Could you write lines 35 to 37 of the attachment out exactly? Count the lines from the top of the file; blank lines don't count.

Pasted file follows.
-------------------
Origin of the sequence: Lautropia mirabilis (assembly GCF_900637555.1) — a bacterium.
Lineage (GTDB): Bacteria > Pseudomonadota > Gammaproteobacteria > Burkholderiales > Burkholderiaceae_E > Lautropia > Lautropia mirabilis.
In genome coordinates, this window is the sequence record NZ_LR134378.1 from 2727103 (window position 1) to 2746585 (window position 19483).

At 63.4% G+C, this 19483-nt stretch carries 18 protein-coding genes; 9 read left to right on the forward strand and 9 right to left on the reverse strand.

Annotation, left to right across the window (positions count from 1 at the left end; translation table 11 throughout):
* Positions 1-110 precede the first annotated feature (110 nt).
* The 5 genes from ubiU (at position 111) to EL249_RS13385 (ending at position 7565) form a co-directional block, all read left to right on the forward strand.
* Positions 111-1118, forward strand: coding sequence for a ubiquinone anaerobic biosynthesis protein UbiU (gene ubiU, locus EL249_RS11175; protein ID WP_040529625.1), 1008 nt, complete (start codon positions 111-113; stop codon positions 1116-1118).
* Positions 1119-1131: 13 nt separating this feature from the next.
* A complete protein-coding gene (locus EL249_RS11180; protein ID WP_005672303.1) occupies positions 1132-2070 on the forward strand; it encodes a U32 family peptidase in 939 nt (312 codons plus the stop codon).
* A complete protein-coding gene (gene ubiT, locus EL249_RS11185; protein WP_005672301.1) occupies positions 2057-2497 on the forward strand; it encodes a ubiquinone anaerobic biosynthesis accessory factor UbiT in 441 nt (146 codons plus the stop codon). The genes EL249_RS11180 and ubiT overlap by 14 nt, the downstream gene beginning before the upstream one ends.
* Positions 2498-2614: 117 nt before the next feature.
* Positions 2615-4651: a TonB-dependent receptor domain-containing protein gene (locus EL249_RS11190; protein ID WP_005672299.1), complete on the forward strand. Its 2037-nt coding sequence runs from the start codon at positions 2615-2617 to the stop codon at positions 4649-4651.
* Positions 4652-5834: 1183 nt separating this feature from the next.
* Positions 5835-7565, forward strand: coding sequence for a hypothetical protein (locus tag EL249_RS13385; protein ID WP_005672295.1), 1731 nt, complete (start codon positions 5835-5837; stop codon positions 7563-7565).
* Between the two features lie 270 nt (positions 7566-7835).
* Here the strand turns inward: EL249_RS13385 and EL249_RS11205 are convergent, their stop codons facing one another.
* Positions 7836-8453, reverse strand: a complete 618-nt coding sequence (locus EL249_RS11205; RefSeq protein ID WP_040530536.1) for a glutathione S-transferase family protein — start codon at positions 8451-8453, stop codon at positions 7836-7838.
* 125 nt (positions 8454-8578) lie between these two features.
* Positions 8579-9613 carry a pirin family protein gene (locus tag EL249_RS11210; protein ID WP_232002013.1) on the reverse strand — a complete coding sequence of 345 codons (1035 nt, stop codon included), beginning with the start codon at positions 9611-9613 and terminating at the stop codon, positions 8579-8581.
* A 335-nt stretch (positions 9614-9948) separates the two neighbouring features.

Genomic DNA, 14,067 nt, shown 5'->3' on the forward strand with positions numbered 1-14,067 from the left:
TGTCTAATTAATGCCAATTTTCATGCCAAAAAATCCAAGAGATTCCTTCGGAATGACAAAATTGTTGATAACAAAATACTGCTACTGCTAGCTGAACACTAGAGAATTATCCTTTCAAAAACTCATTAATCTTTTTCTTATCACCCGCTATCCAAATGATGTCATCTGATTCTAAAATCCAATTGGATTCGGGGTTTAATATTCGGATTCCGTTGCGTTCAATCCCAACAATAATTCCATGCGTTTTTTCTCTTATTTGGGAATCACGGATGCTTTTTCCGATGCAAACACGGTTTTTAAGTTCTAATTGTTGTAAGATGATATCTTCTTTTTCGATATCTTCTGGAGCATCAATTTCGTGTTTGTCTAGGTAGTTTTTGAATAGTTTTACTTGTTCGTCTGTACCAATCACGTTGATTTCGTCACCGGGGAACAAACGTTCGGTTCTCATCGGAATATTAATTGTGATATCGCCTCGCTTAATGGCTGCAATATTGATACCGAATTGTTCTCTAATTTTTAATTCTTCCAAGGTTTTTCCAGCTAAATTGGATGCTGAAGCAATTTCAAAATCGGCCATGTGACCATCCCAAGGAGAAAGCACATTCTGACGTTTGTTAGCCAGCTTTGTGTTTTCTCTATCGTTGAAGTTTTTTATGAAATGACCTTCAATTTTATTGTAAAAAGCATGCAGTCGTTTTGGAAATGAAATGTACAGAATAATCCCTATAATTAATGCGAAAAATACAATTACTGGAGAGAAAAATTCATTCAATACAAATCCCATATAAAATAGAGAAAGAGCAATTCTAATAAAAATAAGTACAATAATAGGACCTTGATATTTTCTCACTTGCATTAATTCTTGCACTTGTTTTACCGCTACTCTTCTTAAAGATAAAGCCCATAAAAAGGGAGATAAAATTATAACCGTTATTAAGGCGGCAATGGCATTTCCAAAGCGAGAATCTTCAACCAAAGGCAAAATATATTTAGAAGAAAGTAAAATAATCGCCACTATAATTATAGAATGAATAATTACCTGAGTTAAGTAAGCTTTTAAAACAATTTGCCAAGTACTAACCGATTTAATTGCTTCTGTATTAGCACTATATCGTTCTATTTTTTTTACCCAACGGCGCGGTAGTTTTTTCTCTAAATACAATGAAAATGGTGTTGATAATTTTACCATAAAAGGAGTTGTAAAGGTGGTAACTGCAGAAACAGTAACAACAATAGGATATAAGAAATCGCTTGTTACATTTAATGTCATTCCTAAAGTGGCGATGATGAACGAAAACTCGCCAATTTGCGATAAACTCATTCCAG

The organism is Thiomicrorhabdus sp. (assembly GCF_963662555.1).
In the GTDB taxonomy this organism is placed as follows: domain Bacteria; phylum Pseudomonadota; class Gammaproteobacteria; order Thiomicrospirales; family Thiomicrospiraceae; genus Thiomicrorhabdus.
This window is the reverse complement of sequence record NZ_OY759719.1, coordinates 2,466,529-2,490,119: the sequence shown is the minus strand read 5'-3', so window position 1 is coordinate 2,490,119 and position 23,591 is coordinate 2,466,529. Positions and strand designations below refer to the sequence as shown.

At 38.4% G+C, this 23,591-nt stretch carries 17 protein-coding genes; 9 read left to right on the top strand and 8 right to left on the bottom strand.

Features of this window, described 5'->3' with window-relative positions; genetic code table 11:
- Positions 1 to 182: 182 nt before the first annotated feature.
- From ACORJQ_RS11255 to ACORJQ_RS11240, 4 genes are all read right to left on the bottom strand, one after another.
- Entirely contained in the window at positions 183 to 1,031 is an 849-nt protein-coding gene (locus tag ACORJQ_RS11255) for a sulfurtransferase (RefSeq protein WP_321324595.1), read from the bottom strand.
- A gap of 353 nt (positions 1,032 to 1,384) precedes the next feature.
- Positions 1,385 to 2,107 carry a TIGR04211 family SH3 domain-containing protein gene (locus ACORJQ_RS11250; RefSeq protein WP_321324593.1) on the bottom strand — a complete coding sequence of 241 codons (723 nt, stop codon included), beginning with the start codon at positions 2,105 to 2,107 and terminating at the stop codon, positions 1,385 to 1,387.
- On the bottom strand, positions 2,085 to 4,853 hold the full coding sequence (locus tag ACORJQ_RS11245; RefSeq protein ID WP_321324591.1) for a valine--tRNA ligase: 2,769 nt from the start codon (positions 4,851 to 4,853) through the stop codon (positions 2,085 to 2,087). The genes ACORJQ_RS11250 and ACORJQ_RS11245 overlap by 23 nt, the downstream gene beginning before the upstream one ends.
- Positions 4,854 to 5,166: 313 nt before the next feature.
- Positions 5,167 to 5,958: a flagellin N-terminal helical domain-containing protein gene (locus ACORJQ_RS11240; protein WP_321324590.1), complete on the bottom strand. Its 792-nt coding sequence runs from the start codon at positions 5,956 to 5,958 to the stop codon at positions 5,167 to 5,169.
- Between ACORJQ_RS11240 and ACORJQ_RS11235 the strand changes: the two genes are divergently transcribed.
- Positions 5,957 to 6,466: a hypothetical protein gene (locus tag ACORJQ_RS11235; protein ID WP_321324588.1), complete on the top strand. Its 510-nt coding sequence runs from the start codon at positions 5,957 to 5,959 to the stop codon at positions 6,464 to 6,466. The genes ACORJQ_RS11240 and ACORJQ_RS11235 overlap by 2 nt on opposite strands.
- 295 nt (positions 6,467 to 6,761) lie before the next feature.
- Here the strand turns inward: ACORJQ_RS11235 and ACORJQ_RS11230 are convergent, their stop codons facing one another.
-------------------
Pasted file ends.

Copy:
- Positions 4,854 to 5,166: 313 nt before the next feature.
- Positions 5,167 to 5,958: a flagellin N-terminal helical domain-containing protein gene (locus ACORJQ_RS11240; protein WP_321324590.1), complete on the bottom strand. Its 792-nt coding sequence runs from the start codon at positions 5,956 to 5,958 to the stop codon at positions 5,167 to 5,169.
- Between ACORJQ_RS11240 and ACORJQ_RS11235 the strand changes: the two genes are divergently transcribed.